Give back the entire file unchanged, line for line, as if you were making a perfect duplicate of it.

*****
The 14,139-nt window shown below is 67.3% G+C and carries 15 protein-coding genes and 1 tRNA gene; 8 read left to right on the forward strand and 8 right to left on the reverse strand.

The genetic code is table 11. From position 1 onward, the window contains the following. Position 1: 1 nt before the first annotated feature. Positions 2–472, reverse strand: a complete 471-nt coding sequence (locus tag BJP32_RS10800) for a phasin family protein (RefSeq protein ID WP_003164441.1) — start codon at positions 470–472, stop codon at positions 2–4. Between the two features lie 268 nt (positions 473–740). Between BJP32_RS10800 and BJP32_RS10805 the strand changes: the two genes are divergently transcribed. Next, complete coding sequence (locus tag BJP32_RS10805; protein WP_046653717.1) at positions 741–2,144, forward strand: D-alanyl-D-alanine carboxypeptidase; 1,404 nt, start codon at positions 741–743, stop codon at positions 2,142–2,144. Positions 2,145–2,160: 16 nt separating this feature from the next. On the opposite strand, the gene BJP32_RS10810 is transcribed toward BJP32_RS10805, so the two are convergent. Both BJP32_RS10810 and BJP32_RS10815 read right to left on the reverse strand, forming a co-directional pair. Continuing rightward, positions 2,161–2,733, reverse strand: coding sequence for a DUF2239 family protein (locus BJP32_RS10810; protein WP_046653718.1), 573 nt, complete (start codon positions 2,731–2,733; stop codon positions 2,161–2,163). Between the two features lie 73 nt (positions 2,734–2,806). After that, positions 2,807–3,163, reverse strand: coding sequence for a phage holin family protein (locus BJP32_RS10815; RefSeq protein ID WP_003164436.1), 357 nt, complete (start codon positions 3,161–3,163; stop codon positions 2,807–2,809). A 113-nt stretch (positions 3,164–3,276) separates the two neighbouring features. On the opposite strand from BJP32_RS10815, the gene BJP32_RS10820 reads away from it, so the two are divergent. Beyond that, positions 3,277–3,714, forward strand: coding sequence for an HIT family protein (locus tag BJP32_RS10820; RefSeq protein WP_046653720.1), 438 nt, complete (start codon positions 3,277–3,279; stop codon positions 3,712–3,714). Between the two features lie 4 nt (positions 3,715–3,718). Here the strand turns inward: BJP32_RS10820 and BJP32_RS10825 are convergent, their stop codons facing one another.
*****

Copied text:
The 14,139-nt window shown below is 67.3% G+C and carries 15 protein-coding genes and 1 tRNA gene; 8 read left to right on the forward strand and 8 right to left on the reverse strand.

The genetic code is table 11. From position 1 onward, the window contains the following. Position 1: 1 nt before the first annotated feature. Positions 2–472, reverse strand: a complete 471-nt coding sequence (locus tag BJP32_RS10800) for a phasin family protein (RefSeq protein ID WP_003164441.1) — start codon at positions 470–472, stop codon at positions 2–4. Between the two features lie 268 nt (positions 473–740). Between BJP32_RS10800 and BJP32_RS10805 the strand changes: the two genes are divergently transcribed. Next, complete coding sequence (locus tag BJP32_RS10805; protein WP_046653717.1) at positions 741–2,144, forward strand: D-alanyl-D-alanine carboxypeptidase; 1,404 nt, start codon at positions 741–743, stop codon at positions 2,142–2,144. Positions 2,145–2,160: 16 nt separating this feature from the next. On the opposite strand, the gene BJP32_RS10810 is transcribed toward BJP32_RS10805, so the two are convergent. Both BJP32_RS10810 and BJP32_RS10815 read right to left on the reverse strand, forming a co-directional pair. Continuing rightward, positions 2,161–2,733, reverse strand: coding sequence for a DUF2239 family protein (locus BJP32_RS10810; protein WP_046653718.1), 573 nt, complete (start codon positions 2,731–2,733; stop codon positions 2,161–2,163). Between the two features lie 73 nt (positions 2,734–2,806). After that, positions 2,807–3,163, reverse strand: coding sequence for a phage holin family protein (locus BJP32_RS10815; RefSeq protein ID WP_003164436.1), 357 nt, complete (start codon positions 3,161–3,163; stop codon positions 2,807–2,809). A 113-nt stretch (positions 3,164–3,276) separates the two neighbouring features. On the opposite strand from BJP32_RS10815, the gene BJP32_RS10820 reads away from it, so the two are divergent. Beyond that, positions 3,277–3,714, forward strand: coding sequence for an HIT family protein (locus tag BJP32_RS10820; RefSeq protein WP_046653720.1), 438 nt, complete (start codon positions 3,277–3,279; stop codon positions 3,712–3,714). Between the two features lie 4 nt (positions 3,715–3,718). Here the strand turns inward: BJP32_RS10820 and BJP32_RS10825 are convergent, their stop codons facing one another.